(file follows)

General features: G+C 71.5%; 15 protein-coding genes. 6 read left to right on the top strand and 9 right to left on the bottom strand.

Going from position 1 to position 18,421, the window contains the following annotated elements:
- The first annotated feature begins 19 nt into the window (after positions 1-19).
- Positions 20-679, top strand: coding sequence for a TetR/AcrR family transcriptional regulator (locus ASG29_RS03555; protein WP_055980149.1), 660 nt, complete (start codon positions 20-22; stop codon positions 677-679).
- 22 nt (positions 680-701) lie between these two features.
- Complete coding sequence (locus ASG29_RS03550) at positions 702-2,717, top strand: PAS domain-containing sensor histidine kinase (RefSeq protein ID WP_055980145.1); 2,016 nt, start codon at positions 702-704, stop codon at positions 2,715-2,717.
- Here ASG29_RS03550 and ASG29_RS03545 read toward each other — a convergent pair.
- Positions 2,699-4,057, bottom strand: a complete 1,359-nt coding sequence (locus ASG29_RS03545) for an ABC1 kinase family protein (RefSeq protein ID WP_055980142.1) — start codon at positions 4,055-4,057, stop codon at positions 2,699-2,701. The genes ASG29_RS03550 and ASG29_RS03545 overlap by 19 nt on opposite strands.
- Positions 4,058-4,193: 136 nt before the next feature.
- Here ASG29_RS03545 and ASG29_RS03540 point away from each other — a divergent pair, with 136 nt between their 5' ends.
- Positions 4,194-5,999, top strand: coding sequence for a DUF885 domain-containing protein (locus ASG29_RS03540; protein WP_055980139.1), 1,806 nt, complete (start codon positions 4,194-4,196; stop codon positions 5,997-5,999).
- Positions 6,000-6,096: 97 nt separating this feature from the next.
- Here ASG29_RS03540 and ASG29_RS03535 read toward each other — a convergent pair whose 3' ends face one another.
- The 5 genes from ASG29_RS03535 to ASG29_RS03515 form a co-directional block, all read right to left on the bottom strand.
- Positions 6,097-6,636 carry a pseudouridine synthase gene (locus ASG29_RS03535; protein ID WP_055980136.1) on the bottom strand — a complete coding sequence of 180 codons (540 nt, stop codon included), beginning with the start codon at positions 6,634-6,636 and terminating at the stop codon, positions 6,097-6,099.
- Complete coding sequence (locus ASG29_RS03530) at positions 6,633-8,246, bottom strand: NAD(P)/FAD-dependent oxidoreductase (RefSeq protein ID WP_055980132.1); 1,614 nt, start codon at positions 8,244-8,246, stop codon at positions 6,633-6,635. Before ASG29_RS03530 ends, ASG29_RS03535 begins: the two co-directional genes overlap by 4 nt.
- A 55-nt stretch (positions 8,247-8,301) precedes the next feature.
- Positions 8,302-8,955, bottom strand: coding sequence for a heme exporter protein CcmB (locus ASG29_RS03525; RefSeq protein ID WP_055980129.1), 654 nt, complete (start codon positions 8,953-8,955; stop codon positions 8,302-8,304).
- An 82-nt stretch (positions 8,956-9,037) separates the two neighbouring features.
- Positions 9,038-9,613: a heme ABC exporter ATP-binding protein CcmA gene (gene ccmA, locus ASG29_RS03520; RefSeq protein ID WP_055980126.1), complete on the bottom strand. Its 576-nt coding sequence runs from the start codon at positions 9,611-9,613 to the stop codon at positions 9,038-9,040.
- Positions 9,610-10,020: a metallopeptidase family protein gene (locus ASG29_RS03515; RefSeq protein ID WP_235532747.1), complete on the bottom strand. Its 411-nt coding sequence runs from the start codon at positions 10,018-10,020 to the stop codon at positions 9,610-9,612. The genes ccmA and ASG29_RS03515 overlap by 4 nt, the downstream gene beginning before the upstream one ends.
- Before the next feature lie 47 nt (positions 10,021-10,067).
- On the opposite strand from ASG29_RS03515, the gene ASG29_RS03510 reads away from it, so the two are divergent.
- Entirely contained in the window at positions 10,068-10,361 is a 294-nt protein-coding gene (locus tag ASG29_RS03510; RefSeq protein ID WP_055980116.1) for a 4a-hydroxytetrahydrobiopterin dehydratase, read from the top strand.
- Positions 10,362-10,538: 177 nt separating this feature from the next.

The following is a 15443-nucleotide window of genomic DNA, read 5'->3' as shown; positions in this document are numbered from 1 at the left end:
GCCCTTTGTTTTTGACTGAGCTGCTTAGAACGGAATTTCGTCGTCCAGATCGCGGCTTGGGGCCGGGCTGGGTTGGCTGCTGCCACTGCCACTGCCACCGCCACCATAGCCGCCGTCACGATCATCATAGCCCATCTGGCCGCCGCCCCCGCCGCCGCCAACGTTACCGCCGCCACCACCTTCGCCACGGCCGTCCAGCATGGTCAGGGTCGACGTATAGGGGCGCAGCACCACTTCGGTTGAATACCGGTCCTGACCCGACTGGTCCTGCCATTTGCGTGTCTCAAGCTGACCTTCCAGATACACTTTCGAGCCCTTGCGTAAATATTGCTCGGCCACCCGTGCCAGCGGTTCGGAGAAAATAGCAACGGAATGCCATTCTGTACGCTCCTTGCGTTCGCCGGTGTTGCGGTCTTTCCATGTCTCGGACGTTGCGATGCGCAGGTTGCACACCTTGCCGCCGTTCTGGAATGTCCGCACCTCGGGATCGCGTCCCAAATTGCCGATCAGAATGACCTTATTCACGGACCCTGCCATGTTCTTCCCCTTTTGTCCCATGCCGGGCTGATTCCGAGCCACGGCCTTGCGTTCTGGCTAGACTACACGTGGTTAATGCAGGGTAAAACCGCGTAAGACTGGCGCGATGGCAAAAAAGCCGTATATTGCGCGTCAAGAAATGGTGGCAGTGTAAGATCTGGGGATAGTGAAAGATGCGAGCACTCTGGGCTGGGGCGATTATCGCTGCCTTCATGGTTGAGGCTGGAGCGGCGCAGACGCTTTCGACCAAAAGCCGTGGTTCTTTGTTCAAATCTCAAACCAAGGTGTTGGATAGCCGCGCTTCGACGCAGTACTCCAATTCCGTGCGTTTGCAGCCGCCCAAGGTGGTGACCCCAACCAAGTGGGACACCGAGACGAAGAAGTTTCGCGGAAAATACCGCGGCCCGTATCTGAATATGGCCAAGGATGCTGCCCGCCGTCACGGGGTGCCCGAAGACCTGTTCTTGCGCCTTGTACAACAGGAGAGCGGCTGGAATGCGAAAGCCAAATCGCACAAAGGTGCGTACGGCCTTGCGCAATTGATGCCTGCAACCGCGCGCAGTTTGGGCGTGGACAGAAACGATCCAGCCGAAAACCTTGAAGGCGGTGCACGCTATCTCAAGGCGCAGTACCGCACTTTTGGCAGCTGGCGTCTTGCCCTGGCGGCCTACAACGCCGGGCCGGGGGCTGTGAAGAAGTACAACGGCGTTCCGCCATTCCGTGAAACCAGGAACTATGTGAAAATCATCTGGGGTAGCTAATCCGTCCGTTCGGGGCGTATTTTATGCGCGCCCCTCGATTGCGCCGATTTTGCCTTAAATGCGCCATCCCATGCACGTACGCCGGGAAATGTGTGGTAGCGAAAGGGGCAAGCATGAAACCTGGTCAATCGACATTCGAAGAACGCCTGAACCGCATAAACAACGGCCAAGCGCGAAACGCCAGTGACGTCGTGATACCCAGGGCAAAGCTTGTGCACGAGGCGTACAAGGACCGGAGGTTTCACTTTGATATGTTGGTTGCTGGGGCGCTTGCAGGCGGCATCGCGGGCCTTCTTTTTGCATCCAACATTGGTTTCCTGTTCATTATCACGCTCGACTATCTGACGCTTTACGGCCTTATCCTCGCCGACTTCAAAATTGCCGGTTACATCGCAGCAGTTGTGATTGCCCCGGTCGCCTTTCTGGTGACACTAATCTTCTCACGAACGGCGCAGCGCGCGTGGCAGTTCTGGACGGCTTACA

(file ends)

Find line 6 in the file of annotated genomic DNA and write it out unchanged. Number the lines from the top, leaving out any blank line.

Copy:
- Complete coding sequence (locus ASG29_RS03550) at positions 702-2,717, top strand: PAS domain-containing sensor histidine kinase (RefSeq protein ID WP_055980145.1); 2,016 nt, start codon at positions 702-704, stop codon at positions 2,715-2,717.